President Donald Trump on Monday, Feb. 10, unveiled a $4.8 trillion budget proposal that would dramatically cut spending on foreign aid and certain social safety net programs while increasing funding for defense programs.

The new budget would reduce foreign aid by 21 percent, which is in line with the president’s priority for taxpayer savings and his effort to have other countries pay their “fair share” for their own defense.

The budget proposal would also slash the Environmental Protection Agency funding by 26 percent, and the Commerce Department by 37 percent. The Department of Housing and Urban Development would face a 15 percent reduction in funding, though $2.8 billion for grants to help combat homelessness would be allocated. And the Department of Health and Human Services would see a 9 percent cut, although $4.3 billion for fighting infectious diseases would remain allotted amid the coronavirus spread.

The fiscal year 2021 budget further seeks to increase military spending 0.3 percent. It would put a greater focus on artificial intelligence by spending up to $2 billion by 2020.

Homeland Security’s budget would see a 3 percent increased. The National Nuclear Security Administration’s funding would jump by 19 percent and the Department of Veterans Affairs 13 percent.

The proposal seeks $2 billion for southern border wall construction. White House officials said the administration has secured funds for 1,000 miles of new wall in 2021.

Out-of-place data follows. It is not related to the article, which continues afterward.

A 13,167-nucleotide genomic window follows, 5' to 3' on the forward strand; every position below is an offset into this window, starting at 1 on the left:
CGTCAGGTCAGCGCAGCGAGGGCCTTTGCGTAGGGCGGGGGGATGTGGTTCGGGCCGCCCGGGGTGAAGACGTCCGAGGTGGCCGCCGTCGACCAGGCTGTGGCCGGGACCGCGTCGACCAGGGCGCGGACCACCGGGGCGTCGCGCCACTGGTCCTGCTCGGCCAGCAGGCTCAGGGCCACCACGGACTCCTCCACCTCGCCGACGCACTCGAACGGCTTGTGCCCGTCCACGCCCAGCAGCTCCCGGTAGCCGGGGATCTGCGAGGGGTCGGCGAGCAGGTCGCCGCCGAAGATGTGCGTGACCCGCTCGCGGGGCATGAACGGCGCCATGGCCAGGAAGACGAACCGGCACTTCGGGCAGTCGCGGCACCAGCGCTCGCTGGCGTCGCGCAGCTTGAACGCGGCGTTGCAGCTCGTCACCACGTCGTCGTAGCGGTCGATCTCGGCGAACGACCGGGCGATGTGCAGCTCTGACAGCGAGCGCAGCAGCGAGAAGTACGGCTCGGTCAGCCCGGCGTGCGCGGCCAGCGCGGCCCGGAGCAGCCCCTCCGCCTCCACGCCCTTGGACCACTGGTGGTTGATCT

“The 2021 budget request, which has increases for infrastructure, technology, and law enforcement personnel, is what’s required to gain operational control of the border,” White House officials told the Daily Caller.

Though the budget forecasts a $1 trillion deficit this year, it lays out a plan aiming to eliminate the federal deficit by 2035. In all, the plan seeks to cut $4.4 trillion in federal spending over the next 10 years, including reductions in spending on food stamps and federal disability benefits, which result from adding more stringent work and eligibility requirements.

The new proposal is unlikely to pass in the Democrats-controlled House. It rather reflects President Trump’s visions and policy priorities as the nation heads into the 2020 elections.

“The budget is a statement of values and once again the president is showing just how little he values the good health, financial security and well-being of hard-working American families,” House Speaker Nancy Pelosi (D-Calif.) reacted to the budget announcement.

While top administration officials are expected to head to Capitol Hill this week to defend the president’s proposal, Senate Budget Committee Chairman Mike Enzi (R-Wyo.) said he will not hold a hearing on the budget because it would only spark “animosity” between administration officials and Democrats, reported The Hill.

“Because it turns into a diatribe against the president, I did not hold a hearing on President Obama’s last budget. And for that same reason, I’m not going to hold a hearing on this president’s budget,” Enzi said.